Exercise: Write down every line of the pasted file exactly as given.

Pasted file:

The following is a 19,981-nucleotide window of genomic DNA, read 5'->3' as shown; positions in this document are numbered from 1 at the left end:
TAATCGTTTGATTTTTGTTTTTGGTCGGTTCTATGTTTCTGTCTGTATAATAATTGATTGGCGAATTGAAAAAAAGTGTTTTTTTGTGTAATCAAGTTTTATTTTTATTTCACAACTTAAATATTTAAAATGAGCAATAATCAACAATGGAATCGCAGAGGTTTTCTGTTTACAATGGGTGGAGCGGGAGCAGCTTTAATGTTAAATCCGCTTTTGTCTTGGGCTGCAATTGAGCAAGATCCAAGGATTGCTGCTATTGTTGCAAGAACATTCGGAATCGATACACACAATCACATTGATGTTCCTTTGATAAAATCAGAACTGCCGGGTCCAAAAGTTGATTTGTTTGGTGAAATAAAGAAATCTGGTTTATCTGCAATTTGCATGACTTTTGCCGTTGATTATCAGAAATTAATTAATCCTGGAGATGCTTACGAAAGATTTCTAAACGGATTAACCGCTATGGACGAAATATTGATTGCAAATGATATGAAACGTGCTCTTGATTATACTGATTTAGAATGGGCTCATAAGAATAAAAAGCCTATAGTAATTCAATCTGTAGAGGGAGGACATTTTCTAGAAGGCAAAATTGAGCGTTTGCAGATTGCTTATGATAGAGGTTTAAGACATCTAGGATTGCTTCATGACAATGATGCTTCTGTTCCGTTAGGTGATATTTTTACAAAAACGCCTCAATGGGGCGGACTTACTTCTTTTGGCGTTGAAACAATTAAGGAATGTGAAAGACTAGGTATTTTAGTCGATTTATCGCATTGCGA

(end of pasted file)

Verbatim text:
The following is a 19,981-nucleotide window of genomic DNA, read 5'->3' as shown; positions in this document are numbered from 1 at the left end:
TAATCGTTTGATTTTTGTTTTTGGTCGGTTCTATGTTTCTGTCTGTATAATAATTGATTGGCGAATTGAAAAAAAGTGTTTTTTTGTGTAATCAAGTTTTATTTTTATTTCACAACTTAAATATTTAAAATGAGCAATAATCAACAATGGAATCGCAGAGGTTTTCTGTTTACAATGGGTGGAGCGGGAGCAGCTTTAATGTTAAATCCGCTTTTGTCTTGGGCTGCAATTGAGCAAGATCCAAGGATTGCTGCTATTGTTGCAAGAACATTCGGAATCGATACACACAATCACATTGATGTTCCTTTGATAAAATCAGAACTGCCGGGTCCAAAAGTTGATTTGTTTGGTGAAATAAAGAAATCTGGTTTATCTGCAATTTGCATGACTTTTGCCGTTGATTATCAGAAATTAATTAATCCTGGAGATGCTTACGAAAGATTTCTAAACGGATTAACCGCTATGGACGAAATATTGATTGCAAATGATATGAAACGTGCTCTTGATTATACTGATTTAGAATGGGCTCATAAGAATAAAAAGCCTATAGTAATTCAATCTGTAGAGGGAGGACATTTTCTAGAAGGCAAAATTGAGCGTTTGCAGATTGCTTATGATAGAGGTTTAAGACATCTAGGATTGCTTCATGACAATGATGCTTCTGTTCCGTTAGGTGATATTTTTACAAAAACGCCTCAATGGGGCGGACTTACTTCTTTTGGCGTTGAAACAATTAAGGAATGTGAAAGACTAGGTATTTTAGTCGATTTATCGCATTGCGA